You remember that really awesome conditional in HTML that you used to prevent content from showing up in outlook’s desktop client. Yea, that doesn’t work anymore.

If you use:

<!--[if !gte mso 9 ]><!-->
content here

You’ll feel great… but only for half a second. Only until all the hotmail, outlook.com and icloud users complain that their emails aren’t rendering properly. Oh and trust me those people exist. The above code actually breaks the page really magnificently in those webmail clients and various parts of your email will go missing.

So what can you do? Well, I found this neat css property:

<div style='mso-hide: all;'>

It works similarly, but there are caveats of course. This property hides the internal content, but things like height, padding and margin may still exist so you need to zero those out as well. This, of course seems to not always work on all elements.

When is html email going to start sucking less? Why can’t we get all this information in one place. This is why we can’t have nice things people!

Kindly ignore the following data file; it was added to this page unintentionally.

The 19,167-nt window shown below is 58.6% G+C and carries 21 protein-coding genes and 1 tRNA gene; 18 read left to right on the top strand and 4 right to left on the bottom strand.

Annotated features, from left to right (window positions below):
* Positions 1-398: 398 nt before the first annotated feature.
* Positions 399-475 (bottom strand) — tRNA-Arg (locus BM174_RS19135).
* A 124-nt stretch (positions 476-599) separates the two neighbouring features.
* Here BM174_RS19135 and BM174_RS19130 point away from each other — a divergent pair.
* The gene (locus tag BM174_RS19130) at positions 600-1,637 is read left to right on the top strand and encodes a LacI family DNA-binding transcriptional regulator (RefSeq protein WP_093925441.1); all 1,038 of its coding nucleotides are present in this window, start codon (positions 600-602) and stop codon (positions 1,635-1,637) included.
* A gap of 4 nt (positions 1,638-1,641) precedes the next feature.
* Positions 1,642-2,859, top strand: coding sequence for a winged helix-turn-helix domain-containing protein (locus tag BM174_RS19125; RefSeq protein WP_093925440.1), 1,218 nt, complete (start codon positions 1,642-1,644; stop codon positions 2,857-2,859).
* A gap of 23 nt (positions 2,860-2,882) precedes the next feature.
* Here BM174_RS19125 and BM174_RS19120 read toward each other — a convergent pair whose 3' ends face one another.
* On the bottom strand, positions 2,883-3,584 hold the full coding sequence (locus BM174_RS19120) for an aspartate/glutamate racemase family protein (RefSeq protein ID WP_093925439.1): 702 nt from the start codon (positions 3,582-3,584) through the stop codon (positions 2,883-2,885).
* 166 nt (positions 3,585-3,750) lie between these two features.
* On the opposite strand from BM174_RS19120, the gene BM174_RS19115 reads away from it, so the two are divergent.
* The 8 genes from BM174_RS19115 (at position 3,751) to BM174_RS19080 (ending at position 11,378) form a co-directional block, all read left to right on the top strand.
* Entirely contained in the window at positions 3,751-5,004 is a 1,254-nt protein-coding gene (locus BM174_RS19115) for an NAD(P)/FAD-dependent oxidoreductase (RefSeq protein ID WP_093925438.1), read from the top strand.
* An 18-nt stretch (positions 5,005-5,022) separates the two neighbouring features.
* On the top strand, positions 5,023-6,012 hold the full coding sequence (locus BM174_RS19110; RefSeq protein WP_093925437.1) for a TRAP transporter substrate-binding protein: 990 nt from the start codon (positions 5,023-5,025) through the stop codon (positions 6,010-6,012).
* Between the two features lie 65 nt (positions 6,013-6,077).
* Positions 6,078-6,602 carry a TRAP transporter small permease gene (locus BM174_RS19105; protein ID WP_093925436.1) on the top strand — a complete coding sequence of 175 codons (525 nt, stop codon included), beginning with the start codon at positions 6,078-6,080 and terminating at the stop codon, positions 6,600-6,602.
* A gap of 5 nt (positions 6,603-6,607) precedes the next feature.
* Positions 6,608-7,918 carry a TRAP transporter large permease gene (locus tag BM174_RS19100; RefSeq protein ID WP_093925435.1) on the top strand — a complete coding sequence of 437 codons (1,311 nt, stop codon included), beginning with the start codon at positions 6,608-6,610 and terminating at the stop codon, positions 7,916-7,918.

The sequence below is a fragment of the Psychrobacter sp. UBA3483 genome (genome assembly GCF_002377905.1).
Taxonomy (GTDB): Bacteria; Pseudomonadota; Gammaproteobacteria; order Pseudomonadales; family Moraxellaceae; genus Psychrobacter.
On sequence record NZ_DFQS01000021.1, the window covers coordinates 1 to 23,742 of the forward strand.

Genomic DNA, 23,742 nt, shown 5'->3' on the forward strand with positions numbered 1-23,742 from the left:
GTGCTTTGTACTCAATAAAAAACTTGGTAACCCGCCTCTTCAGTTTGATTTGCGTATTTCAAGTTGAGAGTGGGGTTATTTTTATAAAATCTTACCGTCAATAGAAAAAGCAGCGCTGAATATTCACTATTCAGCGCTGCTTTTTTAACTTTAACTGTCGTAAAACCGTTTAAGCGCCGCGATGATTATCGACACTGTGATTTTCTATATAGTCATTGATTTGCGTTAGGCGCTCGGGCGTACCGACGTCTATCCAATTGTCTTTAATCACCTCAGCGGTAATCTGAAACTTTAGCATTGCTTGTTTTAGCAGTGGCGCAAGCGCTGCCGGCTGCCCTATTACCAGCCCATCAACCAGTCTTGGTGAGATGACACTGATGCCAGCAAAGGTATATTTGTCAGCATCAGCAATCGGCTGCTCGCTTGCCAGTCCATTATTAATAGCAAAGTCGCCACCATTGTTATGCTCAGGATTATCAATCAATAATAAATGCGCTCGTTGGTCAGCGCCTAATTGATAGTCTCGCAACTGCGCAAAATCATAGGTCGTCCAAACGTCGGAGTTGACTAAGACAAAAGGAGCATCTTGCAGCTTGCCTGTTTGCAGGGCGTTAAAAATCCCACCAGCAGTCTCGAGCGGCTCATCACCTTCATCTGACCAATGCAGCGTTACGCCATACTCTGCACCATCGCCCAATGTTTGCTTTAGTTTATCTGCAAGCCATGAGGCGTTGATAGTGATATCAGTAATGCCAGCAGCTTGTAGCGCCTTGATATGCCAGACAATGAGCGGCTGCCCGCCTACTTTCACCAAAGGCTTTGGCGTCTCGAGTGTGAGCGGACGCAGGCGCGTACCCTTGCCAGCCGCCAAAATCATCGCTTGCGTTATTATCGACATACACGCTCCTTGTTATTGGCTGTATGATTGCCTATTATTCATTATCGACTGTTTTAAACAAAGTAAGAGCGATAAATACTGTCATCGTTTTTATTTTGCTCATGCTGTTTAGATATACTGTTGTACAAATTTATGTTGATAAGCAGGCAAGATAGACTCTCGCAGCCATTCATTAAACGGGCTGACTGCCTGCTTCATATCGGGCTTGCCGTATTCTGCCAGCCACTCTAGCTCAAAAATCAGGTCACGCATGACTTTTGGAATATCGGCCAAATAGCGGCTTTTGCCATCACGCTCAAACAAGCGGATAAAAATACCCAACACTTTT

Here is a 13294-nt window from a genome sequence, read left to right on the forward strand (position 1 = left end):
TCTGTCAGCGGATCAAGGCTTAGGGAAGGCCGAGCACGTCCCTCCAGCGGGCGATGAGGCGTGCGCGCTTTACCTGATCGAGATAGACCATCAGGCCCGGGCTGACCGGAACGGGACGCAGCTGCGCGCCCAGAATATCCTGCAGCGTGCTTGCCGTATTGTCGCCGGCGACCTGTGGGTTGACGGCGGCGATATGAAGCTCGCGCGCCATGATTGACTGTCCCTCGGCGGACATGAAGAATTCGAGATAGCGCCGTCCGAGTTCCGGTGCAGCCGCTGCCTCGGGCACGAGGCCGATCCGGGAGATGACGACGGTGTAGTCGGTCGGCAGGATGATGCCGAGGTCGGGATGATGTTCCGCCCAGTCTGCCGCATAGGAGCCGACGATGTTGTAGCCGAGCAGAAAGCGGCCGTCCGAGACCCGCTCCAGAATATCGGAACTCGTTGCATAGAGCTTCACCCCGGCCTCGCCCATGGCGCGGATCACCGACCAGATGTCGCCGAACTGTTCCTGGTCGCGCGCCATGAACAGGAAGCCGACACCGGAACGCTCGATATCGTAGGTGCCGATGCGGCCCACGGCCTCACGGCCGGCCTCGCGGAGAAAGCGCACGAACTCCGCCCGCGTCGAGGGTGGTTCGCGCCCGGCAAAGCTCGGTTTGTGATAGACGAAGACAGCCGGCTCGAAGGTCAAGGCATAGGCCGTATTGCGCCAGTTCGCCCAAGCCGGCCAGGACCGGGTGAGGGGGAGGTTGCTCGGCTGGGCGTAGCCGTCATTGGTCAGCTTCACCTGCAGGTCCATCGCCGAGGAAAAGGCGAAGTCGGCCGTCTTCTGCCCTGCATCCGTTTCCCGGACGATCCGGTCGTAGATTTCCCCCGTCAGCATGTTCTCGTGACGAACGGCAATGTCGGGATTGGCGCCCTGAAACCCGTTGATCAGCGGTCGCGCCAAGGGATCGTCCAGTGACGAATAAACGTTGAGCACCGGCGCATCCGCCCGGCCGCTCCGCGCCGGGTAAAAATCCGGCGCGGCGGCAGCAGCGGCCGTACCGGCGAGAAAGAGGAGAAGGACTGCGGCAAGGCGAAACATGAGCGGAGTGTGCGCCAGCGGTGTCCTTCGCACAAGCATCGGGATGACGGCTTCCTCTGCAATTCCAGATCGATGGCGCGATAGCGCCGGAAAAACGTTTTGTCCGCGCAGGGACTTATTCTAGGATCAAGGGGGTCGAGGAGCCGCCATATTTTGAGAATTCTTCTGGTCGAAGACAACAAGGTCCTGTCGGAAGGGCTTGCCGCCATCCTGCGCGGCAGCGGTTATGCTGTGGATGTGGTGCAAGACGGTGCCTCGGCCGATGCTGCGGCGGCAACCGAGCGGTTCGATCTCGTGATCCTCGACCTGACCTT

Lately I’ve been working on a¬†client/server side validation library. I had a need to chain a bunch of methods together, and what that meant was a need to modify how the original functions were called without changing them. This lead to a need to pass some variables into a function and still wait to accept more parameters later. I already knew about currying, which I will¬†summarize as being able to pass as many variables as you feel into a function.¬†A couple other techniques were needed to solve this.

First I learned about the apply and call functions (I know I am late to the party…). In this case apply was extremely helpful, it let me set a context (change the value of this) and collect some parameters together and pass them into a function.